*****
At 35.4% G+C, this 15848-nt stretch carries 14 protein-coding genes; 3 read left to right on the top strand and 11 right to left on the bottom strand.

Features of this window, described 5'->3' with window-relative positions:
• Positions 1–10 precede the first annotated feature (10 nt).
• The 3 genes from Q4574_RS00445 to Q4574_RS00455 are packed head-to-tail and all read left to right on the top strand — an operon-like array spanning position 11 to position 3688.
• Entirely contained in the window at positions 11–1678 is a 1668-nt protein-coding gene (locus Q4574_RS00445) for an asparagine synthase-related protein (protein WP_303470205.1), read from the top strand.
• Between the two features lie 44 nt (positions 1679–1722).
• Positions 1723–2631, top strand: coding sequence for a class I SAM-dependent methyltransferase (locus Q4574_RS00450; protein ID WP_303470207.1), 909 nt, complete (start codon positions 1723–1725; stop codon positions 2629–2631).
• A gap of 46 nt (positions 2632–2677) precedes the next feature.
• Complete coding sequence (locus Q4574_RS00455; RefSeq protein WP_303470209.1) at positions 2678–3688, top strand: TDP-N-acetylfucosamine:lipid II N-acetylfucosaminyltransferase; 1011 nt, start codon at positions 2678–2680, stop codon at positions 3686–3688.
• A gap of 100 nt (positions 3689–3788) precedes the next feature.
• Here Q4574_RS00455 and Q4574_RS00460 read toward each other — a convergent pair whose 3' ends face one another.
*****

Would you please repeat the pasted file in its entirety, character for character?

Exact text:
At 35.4% G+C, this 15848-nt stretch carries 14 protein-coding genes; 3 read left to right on the top strand and 11 right to left on the bottom strand.

Features of this window, described 5'->3' with window-relative positions:
• Positions 1–10 precede the first annotated feature (10 nt).
• The 3 genes from Q4574_RS00445 to Q4574_RS00455 are packed head-to-tail and all read left to right on the top strand — an operon-like array spanning position 11 to position 3688.
• Entirely contained in the window at positions 11–1678 is a 1668-nt protein-coding gene (locus Q4574_RS00445) for an asparagine synthase-related protein (protein WP_303470205.1), read from the top strand.
• Between the two features lie 44 nt (positions 1679–1722).
• Positions 1723–2631, top strand: coding sequence for a class I SAM-dependent methyltransferase (locus Q4574_RS00450; protein ID WP_303470207.1), 909 nt, complete (start codon positions 1723–1725; stop codon positions 2629–2631).
• A gap of 46 nt (positions 2632–2677) precedes the next feature.
• Complete coding sequence (locus Q4574_RS00455; RefSeq protein WP_303470209.1) at positions 2678–3688, top strand: TDP-N-acetylfucosamine:lipid II N-acetylfucosaminyltransferase; 1011 nt, start codon at positions 2678–2680, stop codon at positions 3686–3688.
• A gap of 100 nt (positions 3689–3788) precedes the next feature.
• Here Q4574_RS00455 and Q4574_RS00460 read toward each other — a convergent pair whose 3' ends face one another.